July 26, 2013 (BOR) – The youth and sports minister in South Sudan’s Jonglei state on Friday warned youth in the region against being used by politicians seeking personal gains.
In his remarks at the opening of a three-day dialogue in Bor, Baba Medan Konyi advised the youth to be united and actively participate in developing the region.
“Without unity, you will never achieve anything meaningful in society,” the minister told a group of about 40 youth.
At the forum, unemployment, early marriages among girls, inter-tribal conflicts and illiteracy, among others were cited as major problems affecting today’s youth in the country’s largest state.
The youth, according to the 2008 Sudan’s Housing and Population census, accounted for nearly 70% of the population in South Sudan. It however defined a youth as anyone between 18-40 years.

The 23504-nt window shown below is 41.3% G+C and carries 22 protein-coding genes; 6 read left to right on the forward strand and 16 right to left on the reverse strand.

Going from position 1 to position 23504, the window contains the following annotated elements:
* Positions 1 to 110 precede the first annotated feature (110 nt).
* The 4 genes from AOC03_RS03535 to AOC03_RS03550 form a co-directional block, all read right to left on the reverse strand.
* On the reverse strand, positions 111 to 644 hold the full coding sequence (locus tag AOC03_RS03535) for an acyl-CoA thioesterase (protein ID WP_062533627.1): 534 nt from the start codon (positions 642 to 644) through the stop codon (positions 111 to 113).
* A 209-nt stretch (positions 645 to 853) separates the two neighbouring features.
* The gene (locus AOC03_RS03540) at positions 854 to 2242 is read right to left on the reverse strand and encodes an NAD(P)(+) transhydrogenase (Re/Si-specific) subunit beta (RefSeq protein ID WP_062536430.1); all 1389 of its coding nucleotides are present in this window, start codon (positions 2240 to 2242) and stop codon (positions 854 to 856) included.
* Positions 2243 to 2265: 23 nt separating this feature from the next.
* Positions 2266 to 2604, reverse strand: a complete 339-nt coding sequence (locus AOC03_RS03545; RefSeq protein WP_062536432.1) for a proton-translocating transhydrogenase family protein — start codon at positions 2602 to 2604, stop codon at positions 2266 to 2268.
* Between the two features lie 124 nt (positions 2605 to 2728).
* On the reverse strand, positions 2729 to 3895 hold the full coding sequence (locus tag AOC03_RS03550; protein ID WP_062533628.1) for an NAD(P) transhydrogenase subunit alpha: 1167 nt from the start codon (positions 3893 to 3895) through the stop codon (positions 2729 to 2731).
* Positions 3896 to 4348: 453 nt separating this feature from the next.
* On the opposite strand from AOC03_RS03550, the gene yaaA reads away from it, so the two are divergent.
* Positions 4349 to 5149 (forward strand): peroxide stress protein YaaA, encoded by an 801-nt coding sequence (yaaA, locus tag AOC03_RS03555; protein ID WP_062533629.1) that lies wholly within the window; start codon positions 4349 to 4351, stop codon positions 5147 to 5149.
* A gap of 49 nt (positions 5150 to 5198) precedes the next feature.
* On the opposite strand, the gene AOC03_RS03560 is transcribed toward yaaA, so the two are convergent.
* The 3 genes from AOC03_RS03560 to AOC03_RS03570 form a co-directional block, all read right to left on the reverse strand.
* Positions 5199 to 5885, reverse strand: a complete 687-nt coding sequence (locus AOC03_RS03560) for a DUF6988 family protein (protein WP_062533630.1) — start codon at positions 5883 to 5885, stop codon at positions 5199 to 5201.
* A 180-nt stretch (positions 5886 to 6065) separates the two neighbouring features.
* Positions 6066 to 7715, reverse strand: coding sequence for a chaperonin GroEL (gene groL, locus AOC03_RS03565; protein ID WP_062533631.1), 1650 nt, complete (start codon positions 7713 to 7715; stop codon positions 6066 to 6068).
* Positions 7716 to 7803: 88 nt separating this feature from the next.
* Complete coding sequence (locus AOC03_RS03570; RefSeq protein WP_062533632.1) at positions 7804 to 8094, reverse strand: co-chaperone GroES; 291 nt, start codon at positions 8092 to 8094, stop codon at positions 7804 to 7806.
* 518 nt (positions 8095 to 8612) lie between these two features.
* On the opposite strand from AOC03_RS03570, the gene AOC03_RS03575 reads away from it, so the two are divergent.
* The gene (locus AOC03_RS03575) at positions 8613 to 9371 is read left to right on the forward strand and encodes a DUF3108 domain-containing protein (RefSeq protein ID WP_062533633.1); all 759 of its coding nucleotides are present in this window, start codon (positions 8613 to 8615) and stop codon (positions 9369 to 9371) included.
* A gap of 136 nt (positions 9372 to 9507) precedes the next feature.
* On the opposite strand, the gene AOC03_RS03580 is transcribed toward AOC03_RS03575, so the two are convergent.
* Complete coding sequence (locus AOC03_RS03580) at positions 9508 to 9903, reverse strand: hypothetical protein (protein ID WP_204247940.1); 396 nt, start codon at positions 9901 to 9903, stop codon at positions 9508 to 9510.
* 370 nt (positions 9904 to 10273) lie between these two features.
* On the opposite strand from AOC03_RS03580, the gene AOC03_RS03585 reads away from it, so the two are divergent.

William Garang, the acting director general in the youth ministry challenged the forum organisers to critically define the underlying causes affecting youth in Jonglei state and devise long-term remedies to resolve them.
“For instance, this forum should explore why it is only the youth taking arms to fight against each other. Is it due to poverty or something else?” he said.
The event, organised by South Sudan Youth Participation Agency (SSYPA), seeks to establish Jonglei State Youth Dialogue Forum (J-SYDF), under the theme, ‘united for a culture of peace and dialogue’.
Angelo Diing, the SSYPA board chairman, said the dialogue, which is funded by the Norwegian-based Oslo Center for Peace and Human Rights, will steer peaceful co-existence among youth.
The three-day dialogue, officials told Sudan Tribune, will tackle youth roles in the constitutional review process, conflict issues, challenges and formation of a youth dialogue forum steering committee.
YOUTH SPEAK OUT
Simon Ochala, a participant at the forum also warned his fellow counterparts against political manipulation, describing it as setback to development in the region.
“The youth should avoid being subjected to political manipulation and instead strive for unity among them,” he said.
On the other hand, Allan Korok advised the youth to serve as goodwill ambassadors in rural communities to which they belong.